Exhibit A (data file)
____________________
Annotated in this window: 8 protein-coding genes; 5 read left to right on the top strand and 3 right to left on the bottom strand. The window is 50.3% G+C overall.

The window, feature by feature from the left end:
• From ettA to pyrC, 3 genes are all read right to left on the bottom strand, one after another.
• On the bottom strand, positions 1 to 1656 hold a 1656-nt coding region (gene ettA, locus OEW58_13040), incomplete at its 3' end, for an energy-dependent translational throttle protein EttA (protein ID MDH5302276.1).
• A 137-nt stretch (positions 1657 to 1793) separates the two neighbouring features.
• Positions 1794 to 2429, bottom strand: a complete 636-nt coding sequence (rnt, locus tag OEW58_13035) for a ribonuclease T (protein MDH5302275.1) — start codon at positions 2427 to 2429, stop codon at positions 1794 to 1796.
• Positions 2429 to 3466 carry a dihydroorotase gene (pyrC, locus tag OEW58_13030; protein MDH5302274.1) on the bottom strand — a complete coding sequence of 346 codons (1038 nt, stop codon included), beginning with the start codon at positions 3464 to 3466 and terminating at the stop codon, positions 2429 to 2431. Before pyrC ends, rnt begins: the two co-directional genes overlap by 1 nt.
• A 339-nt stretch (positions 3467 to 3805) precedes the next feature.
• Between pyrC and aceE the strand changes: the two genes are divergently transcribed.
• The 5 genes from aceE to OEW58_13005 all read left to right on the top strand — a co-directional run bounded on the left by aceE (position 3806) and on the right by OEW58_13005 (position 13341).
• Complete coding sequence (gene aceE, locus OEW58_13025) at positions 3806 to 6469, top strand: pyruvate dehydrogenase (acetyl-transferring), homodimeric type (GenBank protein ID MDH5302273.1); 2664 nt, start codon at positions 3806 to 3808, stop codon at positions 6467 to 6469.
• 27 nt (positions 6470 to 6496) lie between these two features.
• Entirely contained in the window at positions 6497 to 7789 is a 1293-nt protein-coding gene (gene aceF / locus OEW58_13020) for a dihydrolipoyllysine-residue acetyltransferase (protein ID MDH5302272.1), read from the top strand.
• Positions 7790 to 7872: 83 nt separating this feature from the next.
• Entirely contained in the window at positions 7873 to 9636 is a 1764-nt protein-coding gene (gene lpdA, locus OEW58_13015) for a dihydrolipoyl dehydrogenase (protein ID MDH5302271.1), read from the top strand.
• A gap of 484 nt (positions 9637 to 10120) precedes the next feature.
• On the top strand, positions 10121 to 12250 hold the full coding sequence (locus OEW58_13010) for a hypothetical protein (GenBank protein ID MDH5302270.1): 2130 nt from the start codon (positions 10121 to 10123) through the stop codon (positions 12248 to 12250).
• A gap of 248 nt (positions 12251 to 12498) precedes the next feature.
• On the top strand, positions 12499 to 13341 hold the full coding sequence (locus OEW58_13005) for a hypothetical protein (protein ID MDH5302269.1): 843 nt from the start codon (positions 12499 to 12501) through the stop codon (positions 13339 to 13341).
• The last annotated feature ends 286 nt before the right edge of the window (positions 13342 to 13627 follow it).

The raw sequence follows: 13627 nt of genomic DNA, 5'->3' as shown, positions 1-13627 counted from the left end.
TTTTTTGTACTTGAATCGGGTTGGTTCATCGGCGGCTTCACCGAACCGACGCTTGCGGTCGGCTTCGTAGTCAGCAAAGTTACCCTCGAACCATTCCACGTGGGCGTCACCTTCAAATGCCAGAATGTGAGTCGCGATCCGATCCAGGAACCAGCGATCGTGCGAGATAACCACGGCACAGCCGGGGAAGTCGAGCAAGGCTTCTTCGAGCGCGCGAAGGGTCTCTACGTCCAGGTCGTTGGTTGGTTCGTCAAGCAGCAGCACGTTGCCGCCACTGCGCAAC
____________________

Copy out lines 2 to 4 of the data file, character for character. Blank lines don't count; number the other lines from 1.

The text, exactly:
The window, feature by feature from the left end:
• From ettA to pyrC, 3 genes are all read right to left on the bottom strand, one after another.
• On the bottom strand, positions 1 to 1656 hold a 1656-nt coding region (gene ettA, locus OEW58_13040), incomplete at its 3' end, for an energy-dependent translational throttle protein EttA (protein ID MDH5302276.1).